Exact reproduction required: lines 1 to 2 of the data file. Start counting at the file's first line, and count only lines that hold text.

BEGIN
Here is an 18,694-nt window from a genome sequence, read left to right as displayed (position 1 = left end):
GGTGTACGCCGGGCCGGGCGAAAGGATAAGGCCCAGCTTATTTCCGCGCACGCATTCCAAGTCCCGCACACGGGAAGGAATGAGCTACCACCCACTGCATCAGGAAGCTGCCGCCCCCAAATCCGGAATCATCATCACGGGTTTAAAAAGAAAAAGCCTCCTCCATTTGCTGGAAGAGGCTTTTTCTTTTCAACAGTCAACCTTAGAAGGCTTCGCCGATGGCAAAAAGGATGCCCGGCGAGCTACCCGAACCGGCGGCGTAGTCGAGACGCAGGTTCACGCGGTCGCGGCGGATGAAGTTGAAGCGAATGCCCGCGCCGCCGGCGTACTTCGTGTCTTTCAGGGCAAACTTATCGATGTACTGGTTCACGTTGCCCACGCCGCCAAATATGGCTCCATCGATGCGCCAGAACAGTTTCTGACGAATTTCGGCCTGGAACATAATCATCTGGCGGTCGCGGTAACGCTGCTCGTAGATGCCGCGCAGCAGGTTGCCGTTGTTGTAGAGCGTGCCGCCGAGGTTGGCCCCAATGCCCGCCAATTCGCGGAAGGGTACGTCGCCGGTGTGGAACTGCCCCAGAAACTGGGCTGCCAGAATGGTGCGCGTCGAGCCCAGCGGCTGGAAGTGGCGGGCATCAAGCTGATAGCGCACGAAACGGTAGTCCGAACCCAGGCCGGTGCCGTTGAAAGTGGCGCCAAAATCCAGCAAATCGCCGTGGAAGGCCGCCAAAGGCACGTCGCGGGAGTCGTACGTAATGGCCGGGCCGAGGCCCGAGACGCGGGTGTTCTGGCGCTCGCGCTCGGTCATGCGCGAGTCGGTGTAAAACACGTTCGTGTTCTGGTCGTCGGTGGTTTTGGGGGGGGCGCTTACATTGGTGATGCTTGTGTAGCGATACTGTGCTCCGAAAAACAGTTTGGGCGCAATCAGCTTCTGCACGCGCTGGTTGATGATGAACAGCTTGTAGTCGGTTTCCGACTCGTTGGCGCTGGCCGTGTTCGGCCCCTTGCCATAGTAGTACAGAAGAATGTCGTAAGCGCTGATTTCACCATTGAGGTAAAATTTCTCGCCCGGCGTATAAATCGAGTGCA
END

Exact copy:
Here is an 18,694-nt window from a genome sequence, read left to right as displayed (position 1 = left end):
GGTGTACGCCGGGCCGGGCGAAAGGATAAGGCCCAGCTTATTTCCGCGCACGCATTCCAAGTCCCGCACACGGGAAGGAATGAGCTACCACCCACTGCATCAGGAAGCTGCCGCCCCCAAATCCGGAATCATCATCACGGGTTTAAAAAGAAAAAGCCTCCTCCATTTGCTGGAAGAGGCTTTTTCTTTTCAACAGTCAACCTTAGAAGGCTTCGCCGATGGCAAAAAGGATGCCCGGCGAGCTACCCGAACCGGCGGCGTAGTCGAGACGCAGGTTCACGCGGTCGCGGCGGATGAAGTTGAAGCGAATGCCCGCGCCGCCGGCGTACTTCGTGTCTTTCAGGGCAAACTTATCGATGTACTGGTTCACGTTGCCCACGCCGCCAAATATGGCTCCATCGATGCGCCAGAACAGTTTCTGACGAATTTCGGCCTGGAACATAATCATCTGGCGGTCGCGGTAACGCTGCTCGTAGATGCCGCGCAGCAGGTTGCCGTTGTTGTAGAGCGTGCCGCCGAGGTTGGCCCCAATGCCCGCCAATTCGCGGAAGGGTACGTCGCCGGTGTGGAACTGCCCCAGAAACTGGGCTGCCAGAATGGTGCGCGTCGAGCCCAGCGGCTGGAAGTGGCGGGCATCAAGCTGATAGCGCACGAAACGGTAGTCCGAACCCAGGCCGGTGCCGTTGAAAGTGGCGCCAAAATCCAGCAAATCGCCGTGGAAGGCCGCCAAAGGCACGTCGCGGGAGTCGTACGTAATGGCCGGGCCGAGGCCCGAGACGCGGGTGTTCTGGCGCTCGCGCTCGGTCATGCGCGAGTCGGTGTAAAACACGTTCGTGTTCTGGTCGTCGGTGGTTTTGGGGGGGGCGCTTACATTGGTGATGCTTGTGTAGCGATACTGTGCTCCGAAAAACAGTTTGGGCGCAATCAGCTTCTGCACGCGCTGGTTGATGATGAACAGCTTGTAGTCGGTTTCCGACTCGTTGGCGCTGGCCGTGTTCGGCCCCTTGCCATAGTAGTACAGAAGAATGTCGTAAGCGCTGATTTCACCATTGAGGTAAAATTTCTCGCCCGGCGTATAAATCGAGTGCA